ISSN : 2146-3123
E-ISSN : 2146-3131

SOCS3, Transcriptionally Activated by NR4A1, Induces Apoptosis and Extracellular Matrix Degradation of Vaginal Fibroblasts in Pelvic Organ Prolapse
Xin Jin1, Qing Hu1, Meiying Qin1, Yitong Yin1, Zhijun Xia1
1Department of Obstetrics and Gynecology, Shengjing Hospital of China Medical University, Shenyang, China
DOI : 10.4274/balkanmedj.galenos.2023.2023-10-60

Background: Pelvic organ prolapse (POP) is a common gynecologicalchronic disorder. Human vaginal fibroblasts (HVFs) that maintain theintegrity of vaginal wall tissues are essential for keeping pelvic organsin place. Apoptosis and the degradation of the extracellular matrix(ECM) in HVFs contribute to the progression of POP. The cytokinesignal transduction inhibitor 3 (SOCS3) exerts significant regulatoryeffects on cell signal transduction pathways, thereby affecting variouspathological processes.
Aims: To explore the role and mechanism of SOCS3 on HVFs in thecontext of POP.
Study Design: Experimental study.
Methods: Anterior vaginal wall tissues were obtained from POPor non-POP patients for the analysis of SOCS3 expression. HVFswere isolated from the vaginal tissues of POP patients, and SOCS3was either overexpressed or knocked down in HVFs via lentivirusinfection. Subsequently, the biological function and mechanism ofSOCS3 in HVFs were investigated.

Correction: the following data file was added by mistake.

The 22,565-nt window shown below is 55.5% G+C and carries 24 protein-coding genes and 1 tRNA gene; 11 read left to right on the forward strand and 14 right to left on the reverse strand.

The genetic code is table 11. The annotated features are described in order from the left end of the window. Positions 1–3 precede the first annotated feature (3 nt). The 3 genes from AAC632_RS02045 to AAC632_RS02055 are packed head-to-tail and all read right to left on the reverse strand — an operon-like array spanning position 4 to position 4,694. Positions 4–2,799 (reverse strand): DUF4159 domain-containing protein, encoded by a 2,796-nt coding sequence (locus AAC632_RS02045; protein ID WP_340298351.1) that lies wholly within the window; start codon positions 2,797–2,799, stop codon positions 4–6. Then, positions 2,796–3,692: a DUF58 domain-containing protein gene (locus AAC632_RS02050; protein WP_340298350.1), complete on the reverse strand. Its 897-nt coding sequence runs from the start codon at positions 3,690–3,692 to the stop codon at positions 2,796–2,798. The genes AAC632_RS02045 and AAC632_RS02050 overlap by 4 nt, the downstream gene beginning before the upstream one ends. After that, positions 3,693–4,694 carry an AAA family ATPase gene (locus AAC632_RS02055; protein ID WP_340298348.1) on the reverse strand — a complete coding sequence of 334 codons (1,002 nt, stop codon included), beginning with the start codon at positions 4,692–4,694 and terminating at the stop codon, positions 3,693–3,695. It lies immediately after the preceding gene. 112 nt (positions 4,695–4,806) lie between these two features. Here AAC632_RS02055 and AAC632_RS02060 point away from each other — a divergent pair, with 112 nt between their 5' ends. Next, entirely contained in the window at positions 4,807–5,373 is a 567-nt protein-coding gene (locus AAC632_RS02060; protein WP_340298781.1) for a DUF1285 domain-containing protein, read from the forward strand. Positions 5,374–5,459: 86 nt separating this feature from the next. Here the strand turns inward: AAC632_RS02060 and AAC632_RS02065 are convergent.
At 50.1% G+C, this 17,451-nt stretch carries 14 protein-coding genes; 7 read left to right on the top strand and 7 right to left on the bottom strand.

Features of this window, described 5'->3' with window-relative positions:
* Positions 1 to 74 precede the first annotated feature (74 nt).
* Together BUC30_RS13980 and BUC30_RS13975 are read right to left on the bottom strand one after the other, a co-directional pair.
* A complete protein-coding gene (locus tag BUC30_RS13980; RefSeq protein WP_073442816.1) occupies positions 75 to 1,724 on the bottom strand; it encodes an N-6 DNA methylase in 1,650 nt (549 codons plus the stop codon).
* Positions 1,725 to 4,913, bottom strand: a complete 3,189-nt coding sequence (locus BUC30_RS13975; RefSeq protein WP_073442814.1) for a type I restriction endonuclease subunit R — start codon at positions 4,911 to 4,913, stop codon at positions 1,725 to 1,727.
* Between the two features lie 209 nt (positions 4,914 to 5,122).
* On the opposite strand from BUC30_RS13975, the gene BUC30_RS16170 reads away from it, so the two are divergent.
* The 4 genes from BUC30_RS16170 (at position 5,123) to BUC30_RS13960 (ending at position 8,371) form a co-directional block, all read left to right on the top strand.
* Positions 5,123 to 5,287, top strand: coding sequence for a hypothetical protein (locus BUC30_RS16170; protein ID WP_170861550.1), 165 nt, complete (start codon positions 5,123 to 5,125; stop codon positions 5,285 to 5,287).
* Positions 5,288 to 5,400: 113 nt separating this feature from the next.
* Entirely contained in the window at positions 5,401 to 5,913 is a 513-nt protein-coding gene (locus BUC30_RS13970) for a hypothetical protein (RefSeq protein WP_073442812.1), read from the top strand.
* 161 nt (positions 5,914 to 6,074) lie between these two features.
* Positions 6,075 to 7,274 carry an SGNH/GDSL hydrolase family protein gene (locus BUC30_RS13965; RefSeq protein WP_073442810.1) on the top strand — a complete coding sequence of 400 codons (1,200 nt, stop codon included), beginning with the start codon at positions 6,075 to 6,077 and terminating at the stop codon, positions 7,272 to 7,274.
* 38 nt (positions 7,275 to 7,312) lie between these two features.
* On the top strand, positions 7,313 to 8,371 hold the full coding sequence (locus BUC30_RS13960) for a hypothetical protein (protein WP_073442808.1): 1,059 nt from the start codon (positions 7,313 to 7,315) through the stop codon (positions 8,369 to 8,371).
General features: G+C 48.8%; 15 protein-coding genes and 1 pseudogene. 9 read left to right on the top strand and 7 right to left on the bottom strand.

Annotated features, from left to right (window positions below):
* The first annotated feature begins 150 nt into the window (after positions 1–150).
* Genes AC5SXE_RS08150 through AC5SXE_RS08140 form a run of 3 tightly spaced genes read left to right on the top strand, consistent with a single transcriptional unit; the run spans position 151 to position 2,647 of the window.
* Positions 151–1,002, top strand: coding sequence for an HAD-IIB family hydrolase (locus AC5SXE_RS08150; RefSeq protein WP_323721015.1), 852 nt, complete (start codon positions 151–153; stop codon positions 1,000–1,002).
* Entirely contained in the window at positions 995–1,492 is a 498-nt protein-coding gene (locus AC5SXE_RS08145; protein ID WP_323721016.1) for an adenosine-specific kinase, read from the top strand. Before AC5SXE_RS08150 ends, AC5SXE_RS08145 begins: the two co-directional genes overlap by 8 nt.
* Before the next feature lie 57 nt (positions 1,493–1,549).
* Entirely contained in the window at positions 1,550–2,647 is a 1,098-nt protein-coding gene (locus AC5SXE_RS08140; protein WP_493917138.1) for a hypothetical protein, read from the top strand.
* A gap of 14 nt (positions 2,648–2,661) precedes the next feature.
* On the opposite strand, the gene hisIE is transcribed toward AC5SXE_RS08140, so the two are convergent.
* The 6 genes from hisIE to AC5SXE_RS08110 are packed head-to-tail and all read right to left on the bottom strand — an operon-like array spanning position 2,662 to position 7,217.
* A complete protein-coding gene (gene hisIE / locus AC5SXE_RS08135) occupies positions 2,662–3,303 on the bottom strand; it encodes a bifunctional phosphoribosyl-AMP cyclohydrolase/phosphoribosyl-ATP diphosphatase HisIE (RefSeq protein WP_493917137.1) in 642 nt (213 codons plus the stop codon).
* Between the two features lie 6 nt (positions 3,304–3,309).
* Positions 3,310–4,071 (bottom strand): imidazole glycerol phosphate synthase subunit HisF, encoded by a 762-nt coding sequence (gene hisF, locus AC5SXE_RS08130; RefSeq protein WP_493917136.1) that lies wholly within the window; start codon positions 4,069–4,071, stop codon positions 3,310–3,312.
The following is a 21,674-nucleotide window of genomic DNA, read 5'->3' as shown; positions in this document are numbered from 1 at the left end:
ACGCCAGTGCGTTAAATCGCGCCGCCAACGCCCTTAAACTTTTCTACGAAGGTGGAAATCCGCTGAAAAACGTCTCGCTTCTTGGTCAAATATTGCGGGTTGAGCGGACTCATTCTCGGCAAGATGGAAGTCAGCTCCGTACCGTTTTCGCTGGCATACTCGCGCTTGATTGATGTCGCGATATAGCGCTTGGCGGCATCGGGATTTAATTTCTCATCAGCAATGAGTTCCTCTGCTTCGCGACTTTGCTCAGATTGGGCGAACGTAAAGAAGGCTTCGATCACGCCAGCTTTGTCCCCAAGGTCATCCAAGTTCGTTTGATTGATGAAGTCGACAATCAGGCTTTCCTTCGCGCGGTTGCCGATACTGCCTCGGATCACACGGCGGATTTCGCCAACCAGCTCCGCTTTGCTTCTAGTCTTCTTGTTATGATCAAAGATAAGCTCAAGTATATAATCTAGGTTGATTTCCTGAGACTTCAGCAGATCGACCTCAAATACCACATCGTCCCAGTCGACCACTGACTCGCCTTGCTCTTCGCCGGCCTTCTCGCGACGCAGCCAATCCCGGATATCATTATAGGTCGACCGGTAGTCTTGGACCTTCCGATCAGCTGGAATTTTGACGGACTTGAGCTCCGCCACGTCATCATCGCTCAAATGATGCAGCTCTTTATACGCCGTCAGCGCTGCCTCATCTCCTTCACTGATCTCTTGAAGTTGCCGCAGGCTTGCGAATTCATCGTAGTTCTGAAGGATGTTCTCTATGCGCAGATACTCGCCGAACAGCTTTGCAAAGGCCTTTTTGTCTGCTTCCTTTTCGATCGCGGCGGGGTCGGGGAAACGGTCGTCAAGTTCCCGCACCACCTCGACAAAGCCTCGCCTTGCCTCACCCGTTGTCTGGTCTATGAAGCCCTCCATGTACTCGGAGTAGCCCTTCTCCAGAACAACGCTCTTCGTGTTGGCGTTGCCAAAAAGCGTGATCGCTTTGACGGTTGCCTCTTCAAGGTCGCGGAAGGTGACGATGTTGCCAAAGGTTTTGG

Results: SOCS3 was highly expressed in the vaginal tissues ofPOP patients compared to non-POP patients. Functionally, theoverexpression of SOCS3 suppressed cell viability while promotingcell apoptosis in HVFs. The overexpression of SOCS3 also acceleratedECM degradation (decreasing collagen I, collagen III, and elastin,and increasing MMP2 and MMP9). In terms of mechanism, NR4A1transcriptionally activated SOCS3 by binding to its promoter.Furthermore, rescue experiments revealed that SOCS3 knockdownhindered NR4A1 overexpression-induced cell apoptosis and ECMdegradation in HVFs.
Conclusion: SOCS3 mediated the apoptotic and ECM degradationeffects of NR4A1 on HVFs, underlining that the restraining of theSOCS3 expression may be a promising strategy for POP treatment.

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